- Date published:
- Author:Brian Wood
The following links to the first in a series of articles by Bill Kleyman from Data Center Knowledge called “Data Center Knowledge Guide to Colocation Selection”.
A link to part two is re-posted here, part three is here, part four is here and part five is here.
I’ll keep adding future segments as they are published online.
Emphasis in red added by me.
Brian Wood, VP Marketing
Best Practices and Critical Considerations for Choosing the Right Data Center Colocation Solution
Today’s modern IT infrastructure is demanding more out of its resources, expansion strategies, delivery methods and disaster recovery methodologies. To help meet these new growing demands, many organizations are turning to colocation providers to help service their data center needs.
But what makes up a good data center decision? Is it just the location? What about the bandwidth coming into the site? What about green technologies and the adoption of new unified technologies?
The reality here is that there are several key consideration points which need to be made when choosing the right data center colocation solution. Now with cloud computing and a truly distributed, data-on-demand, environment, making the right choice has become more important than ever.
Over the last decade, corporate IT infrastructure has played an increasing role in everyday business functionality. More organizations are relying on their IT systems to work harder, faster and more efficiently. This push towards an always-on, always-available environment created a growing market for data center colocation. Commercial and government entities are spending millions of dollars to ensure that their environments are capable of expanding directly in line with the needs of the organization. As the technology evolves, these companies have to make the decision as to which data center provider they wanted to work with. This is where many managers and administrators run into some design and planning challenges.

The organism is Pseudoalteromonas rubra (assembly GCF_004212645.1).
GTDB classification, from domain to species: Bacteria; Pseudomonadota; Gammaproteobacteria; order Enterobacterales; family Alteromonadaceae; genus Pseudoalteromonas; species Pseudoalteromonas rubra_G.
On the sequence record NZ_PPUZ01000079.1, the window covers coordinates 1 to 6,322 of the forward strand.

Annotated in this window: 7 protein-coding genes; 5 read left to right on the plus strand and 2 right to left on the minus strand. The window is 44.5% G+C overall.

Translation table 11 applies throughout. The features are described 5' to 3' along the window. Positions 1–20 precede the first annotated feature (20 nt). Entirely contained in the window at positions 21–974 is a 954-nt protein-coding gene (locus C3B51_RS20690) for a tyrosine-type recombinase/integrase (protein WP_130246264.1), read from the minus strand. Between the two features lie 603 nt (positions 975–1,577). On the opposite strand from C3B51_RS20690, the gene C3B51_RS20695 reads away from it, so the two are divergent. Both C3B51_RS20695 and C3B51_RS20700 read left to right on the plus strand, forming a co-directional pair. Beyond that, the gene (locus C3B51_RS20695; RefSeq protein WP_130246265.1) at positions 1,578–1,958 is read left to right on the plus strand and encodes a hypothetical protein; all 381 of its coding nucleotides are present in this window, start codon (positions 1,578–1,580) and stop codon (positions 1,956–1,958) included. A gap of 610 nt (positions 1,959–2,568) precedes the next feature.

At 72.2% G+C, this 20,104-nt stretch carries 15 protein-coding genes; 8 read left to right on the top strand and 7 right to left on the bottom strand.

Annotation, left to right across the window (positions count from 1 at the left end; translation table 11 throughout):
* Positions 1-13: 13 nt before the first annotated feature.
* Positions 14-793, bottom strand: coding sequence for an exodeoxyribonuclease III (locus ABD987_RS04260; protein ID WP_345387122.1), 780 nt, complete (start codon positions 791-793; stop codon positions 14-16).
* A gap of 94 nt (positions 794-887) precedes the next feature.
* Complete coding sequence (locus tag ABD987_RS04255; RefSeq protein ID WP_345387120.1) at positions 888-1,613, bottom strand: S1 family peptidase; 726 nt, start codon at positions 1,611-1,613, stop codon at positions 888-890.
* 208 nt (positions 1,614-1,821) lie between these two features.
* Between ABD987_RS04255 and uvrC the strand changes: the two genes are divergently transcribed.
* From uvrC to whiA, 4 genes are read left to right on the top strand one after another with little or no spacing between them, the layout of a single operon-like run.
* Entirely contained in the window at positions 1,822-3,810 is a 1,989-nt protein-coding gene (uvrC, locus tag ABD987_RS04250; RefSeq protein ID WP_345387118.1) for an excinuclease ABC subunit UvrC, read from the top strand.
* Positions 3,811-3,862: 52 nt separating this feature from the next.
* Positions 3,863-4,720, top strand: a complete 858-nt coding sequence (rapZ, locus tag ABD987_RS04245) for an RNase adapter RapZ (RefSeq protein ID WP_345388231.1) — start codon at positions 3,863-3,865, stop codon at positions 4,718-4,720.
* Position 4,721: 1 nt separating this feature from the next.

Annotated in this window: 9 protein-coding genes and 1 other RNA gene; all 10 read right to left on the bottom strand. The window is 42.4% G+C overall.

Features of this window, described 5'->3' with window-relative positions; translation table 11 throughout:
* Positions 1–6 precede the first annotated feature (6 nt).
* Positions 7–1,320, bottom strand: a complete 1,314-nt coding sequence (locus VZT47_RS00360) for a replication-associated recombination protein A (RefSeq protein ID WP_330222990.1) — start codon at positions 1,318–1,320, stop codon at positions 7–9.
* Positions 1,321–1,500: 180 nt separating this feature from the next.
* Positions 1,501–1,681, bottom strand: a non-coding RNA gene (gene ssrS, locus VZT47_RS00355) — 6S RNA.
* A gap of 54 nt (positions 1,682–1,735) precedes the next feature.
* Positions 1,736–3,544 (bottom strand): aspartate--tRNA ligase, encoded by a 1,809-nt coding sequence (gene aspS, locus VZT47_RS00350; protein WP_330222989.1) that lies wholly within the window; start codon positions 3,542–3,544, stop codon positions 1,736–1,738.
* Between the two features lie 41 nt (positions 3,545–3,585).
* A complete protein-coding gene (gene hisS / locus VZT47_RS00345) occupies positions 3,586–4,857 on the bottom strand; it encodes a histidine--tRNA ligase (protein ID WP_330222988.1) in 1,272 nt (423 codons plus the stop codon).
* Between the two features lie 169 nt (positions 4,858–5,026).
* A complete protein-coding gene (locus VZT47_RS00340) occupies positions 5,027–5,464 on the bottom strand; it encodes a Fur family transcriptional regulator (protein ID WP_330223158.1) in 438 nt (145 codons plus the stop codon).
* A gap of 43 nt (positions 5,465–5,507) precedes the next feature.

This Data Center Knowledge article series will seek to identify the best practices and considerations which go in to making the right decision for your colocation needs. Here are the topics that will be reviewed:
- Location – Safe, secure and accessible
- Facility – Critical infrastructure that grows with you
- Analyzing the Workload – What is being delivered and where?
- Environment Control and Management – Good SLAs make good neighbors
- Colocation Decision Checklist and Best Practices
As one of the more important sections in this article series, examining the requirements for the location is vital to the selection of a good colocation data center. Making decisions based on distance alone is no longer enough — especially when choosing such an important part of an organization’s infrastructure. Over the past few years, more variables have entered into the decision making process.
When selecting a location for your colocation data center, an important planning criteria will be addressing your IT staff including application developers, data base administrators, and your CIO — not just the data center team. In some cases, you’ll want to consider staff response time when choosing a location.
The Physical Location and the IT Staff
- Local IT support. Many times organizations will select a data center without actually considering the proximity to what is known as a “Response Team.” Uptime within a data center infrastructure is always important so the proximity of the response team is very important. Also important is access to the facility. For example, your staff may be near the facility, but if there is only one access road your systems could be at risk. Depending on the contract, some organizations choose to manage their own hardware and IT workloads within their colocation environment. This support structure means that there has to be reliable IT staff available within ‘X’ miles to provide immediate support.